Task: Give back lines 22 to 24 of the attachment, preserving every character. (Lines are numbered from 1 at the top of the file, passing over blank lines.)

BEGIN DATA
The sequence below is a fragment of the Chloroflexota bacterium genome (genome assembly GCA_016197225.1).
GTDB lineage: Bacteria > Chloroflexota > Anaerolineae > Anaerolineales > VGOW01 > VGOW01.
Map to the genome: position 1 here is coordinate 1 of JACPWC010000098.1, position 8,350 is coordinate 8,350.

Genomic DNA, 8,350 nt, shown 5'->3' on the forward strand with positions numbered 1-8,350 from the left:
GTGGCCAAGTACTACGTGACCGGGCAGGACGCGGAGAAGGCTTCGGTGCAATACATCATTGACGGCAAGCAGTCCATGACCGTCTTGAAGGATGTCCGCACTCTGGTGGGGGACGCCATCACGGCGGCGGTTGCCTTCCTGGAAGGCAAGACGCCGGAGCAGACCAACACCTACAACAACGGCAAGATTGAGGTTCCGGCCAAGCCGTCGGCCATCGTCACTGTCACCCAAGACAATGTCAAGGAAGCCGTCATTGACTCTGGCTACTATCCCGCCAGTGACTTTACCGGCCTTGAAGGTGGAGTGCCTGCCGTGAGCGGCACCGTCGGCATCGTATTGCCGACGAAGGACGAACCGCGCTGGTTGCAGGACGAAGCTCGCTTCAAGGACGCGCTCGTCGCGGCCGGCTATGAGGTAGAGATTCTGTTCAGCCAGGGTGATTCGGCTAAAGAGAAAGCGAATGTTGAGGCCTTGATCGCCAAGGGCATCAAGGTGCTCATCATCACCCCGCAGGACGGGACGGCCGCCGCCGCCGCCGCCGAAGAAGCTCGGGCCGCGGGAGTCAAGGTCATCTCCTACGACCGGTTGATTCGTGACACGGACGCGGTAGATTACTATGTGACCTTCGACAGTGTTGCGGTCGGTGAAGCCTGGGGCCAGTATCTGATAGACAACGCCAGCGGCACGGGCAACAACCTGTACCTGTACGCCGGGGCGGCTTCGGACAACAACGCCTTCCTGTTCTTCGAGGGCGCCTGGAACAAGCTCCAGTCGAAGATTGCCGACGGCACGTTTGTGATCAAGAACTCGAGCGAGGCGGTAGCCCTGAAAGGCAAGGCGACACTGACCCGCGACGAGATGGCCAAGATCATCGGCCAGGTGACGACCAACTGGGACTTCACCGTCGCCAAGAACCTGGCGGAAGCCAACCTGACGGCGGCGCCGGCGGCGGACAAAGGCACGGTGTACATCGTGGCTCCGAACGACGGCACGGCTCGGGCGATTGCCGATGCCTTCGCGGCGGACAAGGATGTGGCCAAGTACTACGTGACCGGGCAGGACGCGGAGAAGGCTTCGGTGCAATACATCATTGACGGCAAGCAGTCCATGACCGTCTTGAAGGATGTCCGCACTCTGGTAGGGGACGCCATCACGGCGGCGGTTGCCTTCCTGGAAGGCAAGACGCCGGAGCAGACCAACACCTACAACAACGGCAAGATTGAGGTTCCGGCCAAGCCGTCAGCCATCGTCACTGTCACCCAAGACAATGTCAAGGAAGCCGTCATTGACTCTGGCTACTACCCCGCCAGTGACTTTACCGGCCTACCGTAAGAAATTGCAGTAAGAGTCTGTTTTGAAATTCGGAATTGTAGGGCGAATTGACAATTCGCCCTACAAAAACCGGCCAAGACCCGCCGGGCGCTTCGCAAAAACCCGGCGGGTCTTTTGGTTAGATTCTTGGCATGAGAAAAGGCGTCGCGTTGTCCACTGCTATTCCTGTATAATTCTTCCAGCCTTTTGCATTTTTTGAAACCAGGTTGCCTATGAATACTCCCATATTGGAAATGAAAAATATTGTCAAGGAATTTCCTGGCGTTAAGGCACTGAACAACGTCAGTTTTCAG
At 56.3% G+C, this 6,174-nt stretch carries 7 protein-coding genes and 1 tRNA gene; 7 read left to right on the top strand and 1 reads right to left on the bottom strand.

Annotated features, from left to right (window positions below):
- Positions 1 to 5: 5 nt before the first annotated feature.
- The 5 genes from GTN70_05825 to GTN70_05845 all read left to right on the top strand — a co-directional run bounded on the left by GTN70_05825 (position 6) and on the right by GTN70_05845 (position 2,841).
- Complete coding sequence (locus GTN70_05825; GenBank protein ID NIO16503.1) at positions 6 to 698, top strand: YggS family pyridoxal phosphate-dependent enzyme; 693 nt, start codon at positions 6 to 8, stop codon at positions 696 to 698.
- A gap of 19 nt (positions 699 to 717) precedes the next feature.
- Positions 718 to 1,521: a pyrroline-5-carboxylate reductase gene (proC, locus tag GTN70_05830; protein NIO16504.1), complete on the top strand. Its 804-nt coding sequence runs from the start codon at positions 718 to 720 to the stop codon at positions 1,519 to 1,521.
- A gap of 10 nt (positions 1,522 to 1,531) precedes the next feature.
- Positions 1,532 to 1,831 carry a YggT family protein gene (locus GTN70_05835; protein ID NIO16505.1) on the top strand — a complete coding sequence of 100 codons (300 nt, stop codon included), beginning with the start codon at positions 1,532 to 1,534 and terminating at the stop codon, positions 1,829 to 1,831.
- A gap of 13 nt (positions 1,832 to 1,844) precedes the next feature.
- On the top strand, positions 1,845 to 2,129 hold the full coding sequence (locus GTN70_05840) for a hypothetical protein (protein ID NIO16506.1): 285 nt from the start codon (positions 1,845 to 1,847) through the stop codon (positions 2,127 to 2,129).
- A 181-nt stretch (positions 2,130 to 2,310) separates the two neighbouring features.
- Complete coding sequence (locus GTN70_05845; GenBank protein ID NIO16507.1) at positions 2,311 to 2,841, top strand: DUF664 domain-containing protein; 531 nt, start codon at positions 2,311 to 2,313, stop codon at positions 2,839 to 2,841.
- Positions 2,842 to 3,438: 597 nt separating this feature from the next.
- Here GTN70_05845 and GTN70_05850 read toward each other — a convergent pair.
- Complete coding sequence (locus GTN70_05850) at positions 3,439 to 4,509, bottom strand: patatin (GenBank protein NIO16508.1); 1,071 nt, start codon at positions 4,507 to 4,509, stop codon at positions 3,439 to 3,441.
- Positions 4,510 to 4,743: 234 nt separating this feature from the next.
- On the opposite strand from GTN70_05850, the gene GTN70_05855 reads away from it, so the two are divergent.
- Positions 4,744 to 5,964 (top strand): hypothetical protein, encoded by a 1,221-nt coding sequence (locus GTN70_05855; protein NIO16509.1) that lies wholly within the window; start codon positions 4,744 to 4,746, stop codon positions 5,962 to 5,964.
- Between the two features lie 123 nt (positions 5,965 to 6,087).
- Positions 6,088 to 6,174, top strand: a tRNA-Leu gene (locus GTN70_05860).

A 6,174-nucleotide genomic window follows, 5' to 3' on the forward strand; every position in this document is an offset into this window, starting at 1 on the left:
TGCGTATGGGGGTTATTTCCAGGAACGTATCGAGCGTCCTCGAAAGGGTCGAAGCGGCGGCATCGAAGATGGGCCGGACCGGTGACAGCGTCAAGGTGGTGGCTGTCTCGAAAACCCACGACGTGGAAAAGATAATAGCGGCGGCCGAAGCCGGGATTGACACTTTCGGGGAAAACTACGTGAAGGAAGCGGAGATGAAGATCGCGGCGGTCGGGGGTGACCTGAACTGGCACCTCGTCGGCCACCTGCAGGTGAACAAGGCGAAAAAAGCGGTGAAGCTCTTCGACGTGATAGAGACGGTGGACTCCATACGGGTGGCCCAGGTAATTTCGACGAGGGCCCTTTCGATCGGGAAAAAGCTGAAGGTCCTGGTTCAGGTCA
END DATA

- Positions 4,510 to 4,743: 234 nt separating this feature from the next.
- On the opposite strand from GTN70_05850, the gene GTN70_05855 reads away from it, so the two are divergent.
- Positions 4,744 to 5,964 (top strand): hypothetical protein, encoded by a 1,221-nt coding sequence (locus GTN70_05855; protein NIO16509.1) that lies wholly within the window; start codon positions 4,744 to 4,746, stop codon positions 5,962 to 5,964.